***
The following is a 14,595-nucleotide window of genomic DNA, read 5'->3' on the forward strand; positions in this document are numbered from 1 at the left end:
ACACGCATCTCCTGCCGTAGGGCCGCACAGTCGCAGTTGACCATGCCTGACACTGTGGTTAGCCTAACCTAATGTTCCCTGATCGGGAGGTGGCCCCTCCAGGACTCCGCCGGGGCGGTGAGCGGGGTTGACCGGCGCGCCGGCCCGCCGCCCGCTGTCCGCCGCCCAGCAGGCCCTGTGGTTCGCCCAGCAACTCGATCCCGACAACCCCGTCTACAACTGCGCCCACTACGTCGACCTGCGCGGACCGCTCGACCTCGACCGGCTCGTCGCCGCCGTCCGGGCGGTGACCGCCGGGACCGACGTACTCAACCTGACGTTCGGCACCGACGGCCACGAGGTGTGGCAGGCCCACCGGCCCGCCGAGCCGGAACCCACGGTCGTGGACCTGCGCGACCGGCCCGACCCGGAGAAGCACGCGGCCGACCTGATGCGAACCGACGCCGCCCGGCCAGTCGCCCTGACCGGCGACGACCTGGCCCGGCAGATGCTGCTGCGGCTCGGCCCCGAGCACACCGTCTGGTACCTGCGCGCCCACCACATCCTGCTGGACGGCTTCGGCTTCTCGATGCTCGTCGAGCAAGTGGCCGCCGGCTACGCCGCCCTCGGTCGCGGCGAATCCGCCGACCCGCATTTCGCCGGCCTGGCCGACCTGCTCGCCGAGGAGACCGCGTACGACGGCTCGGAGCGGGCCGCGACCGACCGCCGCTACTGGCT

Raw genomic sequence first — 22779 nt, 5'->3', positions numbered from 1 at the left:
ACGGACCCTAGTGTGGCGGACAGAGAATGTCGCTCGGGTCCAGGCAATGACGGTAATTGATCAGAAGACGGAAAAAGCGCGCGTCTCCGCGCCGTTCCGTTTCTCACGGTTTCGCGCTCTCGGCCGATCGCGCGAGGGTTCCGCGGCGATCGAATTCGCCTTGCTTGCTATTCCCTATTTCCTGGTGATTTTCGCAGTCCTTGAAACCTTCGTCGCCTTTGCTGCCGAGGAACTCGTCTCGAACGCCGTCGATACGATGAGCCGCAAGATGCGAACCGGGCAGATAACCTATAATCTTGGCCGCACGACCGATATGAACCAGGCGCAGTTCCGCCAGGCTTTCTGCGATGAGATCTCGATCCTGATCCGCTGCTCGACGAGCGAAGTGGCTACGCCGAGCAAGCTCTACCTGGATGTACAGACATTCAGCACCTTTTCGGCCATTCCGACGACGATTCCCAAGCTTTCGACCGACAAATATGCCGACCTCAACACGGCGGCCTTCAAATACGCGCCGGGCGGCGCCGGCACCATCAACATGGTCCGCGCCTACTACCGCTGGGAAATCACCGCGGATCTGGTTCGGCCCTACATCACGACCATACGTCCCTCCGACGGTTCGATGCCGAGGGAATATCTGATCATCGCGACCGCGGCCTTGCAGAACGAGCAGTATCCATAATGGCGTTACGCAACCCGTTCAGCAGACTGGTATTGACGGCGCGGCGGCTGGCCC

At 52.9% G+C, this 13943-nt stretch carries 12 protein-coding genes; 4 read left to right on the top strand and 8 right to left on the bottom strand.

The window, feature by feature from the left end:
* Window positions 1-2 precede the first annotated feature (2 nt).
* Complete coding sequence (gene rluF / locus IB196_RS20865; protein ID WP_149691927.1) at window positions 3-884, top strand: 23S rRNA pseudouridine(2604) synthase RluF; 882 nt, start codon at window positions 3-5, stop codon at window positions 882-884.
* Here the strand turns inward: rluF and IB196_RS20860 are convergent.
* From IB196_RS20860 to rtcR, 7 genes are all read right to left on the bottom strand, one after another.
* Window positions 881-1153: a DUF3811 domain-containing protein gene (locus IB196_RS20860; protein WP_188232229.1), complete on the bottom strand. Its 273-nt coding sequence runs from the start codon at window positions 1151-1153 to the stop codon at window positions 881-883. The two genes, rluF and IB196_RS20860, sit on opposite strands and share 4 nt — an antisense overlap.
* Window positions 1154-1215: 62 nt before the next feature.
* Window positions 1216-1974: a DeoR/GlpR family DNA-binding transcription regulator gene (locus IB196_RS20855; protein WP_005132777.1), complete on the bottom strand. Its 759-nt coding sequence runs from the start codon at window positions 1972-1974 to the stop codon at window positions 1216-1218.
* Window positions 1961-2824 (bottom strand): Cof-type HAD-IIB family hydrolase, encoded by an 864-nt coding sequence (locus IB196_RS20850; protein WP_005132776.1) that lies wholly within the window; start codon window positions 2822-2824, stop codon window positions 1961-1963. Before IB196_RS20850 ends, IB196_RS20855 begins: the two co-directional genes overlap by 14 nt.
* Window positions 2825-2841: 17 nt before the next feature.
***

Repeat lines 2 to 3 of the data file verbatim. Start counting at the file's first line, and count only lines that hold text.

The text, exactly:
ACACGCATCTCCTGCCGTAGGGCCGCACAGTCGCAGTTGACCATGCCTGACACTGTGGTTAGCCTAACCTAATGTTCCCTGATCGGGAGGTGGCCCCTCCAGGACTCCGCCGGGGCGGTGAGCGGGGTTGACCGGCGCGCCGGCCCGCCGCCCGCTGTCCGCCGCCCAGCAGGCCCTGTGGTTCGCCCAGCAACTCGATCCCGACAACCCCGTCTACAACTGCGCCCACTACGTCGACCTGCGCGGACCGCTCGACCTCGACCGGCTCGTCGCCGCCGTCCGGGCGGTGACCGCCGGGACCGACGTACTCAACCTGACGTTCGGCACCGACGGCCACGAGGTGTGGCAGGCCCACCGGCCCGCCGAGCCGGAACCCACGGTCGTGGACCTGCGCGACCGGCCCGACCCGGAGAAGCACGCGGCCGACCTGATGCGAACCGACGCCGCCCGGCCAGTCGCCCTGACCGGCGACGACCTGGCCCGGCAGATGCTGCTGCGGCTCGGCCCCGAGCACACCGTCTGGTACCTGCGCGCCCACCACATCCTGCTGGACGGCTTCGGCTTCTCGATGCTCGTCGAGCAAGTGGCCGCCGGCTACGCCGCCCTCGGTCGCGGCGAATCCGCCGACCCGCATTTCGCCGGCCTGGCCGACCTGCTCGCCGAGGAGACCGCGTACGACGGCTCGGAGCGGGCCGCGACCGACCGCCGCTACTGGCT

Raw genomic sequence first — 22779 nt, 5'->3', positions numbered from 1 at the left: